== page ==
Bizarrely, The Martian feels like one of those “based on a true story” films where the writers show great reluctance to show any of the characters in a negative light. I frequently had to remind myself that the film’s events didn’t really happen. The only real antagonistic human presence in the film comes from Jeff Daniels, and we get a sense that his difficult decisions come from his own responsibility to balance pragmatism, practicality, and his subordinates’ morality.

None of the characters change in any meaningful, permanent ways. I know that sounds weird to say about a film where a man survives for over a year on Mars using nothing but his science knowledge and resourcefulness, but it also feels weird watching it. Mark Watney doesn’t go from arrogant to humble, from slovenly to tidy, from Democrat to Republican. He starts the film as a man of great ingenuity and resourcefulness and ends the same. His intelligence and determination make the film enjoyable, and Damon certainly brings the human element, but the film never gives us any moments that definitively say, “This experience made Mark Watney a better person in X, Y, and Z ways.” Without that, the film almost feels like a feature-length dramatization from America’s Most Wanted or Rescue 911.

This shot has nothing to do with the movie; Damon just had a mother of a hangover.

Ridley Scott builds the film’s palette around the played-out orange-teal dichotomy, which comes off as an odd choice for such an experienced, trendsetting director. The film generally makes Mars scenes orange (which, I admit, one would expect) and the Earth scenes teal. The use of this fad doesn’t jive with the Ridley Scott we know, who has built a career out of making his own fads. But fortunately, the film still has Scott’s other strengths: the use of set design and body language to add to characterization, the perfectly smooth editing, the subtle tributes to his own influences. (In particular, Hennie reenacts a subtle but really cool nod to 2001.)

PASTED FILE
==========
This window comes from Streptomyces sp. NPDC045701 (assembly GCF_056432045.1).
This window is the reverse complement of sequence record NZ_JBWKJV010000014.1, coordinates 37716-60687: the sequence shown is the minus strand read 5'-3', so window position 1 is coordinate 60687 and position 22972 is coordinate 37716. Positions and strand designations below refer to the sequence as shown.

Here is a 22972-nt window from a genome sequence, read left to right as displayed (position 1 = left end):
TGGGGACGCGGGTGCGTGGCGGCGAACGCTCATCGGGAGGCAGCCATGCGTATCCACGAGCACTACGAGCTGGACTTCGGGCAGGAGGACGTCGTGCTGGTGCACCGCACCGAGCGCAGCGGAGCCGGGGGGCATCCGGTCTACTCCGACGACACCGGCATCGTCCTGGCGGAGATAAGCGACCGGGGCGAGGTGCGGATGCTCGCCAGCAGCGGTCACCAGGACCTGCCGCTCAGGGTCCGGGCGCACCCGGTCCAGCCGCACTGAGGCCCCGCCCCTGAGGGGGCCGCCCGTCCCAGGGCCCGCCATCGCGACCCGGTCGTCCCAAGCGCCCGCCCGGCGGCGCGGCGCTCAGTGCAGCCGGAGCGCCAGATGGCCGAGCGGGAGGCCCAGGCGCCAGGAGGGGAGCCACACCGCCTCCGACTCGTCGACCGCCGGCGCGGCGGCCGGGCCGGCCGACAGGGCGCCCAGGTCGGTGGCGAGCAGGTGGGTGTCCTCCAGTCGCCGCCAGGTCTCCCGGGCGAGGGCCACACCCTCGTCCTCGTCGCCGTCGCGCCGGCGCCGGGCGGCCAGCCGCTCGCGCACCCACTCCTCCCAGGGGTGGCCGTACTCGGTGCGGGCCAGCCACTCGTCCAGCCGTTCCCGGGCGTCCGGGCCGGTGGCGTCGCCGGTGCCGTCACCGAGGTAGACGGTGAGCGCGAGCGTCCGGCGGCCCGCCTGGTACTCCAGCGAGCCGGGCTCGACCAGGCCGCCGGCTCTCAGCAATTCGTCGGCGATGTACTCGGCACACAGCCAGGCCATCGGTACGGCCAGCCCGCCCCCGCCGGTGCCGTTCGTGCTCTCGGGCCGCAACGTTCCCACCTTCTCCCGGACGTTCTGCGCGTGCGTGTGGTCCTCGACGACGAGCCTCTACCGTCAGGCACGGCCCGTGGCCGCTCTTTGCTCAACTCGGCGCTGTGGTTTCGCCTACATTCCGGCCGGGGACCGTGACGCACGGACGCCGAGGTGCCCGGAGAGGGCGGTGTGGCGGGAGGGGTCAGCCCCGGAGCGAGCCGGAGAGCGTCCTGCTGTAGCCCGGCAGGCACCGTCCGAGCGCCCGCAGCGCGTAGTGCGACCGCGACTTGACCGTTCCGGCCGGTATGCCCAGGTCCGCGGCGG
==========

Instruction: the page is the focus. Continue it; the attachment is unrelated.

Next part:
This gorgeous set loses something when you realize it could just as easily have come from Iron Man 2 or Tron: Legacy or J.J. Abrams’ Star Trek.

In a way, The Martian feels like a revival of hard sci-fi. It would fit right in with Stanislav Lem’s Pirx the Pilot stories. The themes of exploration and survival amidst a ticking clock and a hostile environment evoke sci-fi films in the years leading up to the moon landing, such as Destination Moon, Ikarie XB-1, and Mechte Navstrechu (the beautiful but forgotten Russian film that got mangled into Queen of Blood). But unlike these films, Scott knows better than to make the mistake of ever using spectacle as an excuse to slack on emotionality. The Martian keeps you feeling Watney’s journey every step of the way—every staple holding together his abdomen, the full process of turning human feces into fertilizer, the maelstrom of emotions when he finds new ways to defy death—and even if he doesn’t change much from the experience, you will.

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About Jordan Saïd


Jordan Saïd does mathematics by day and writes for Front Row Central and Turban Decay by night (and weekend). He specializes in American road films, kung fu cinema, and camp (the aesthetic, not the wilderness). He lives in Eastern Washington with five cats.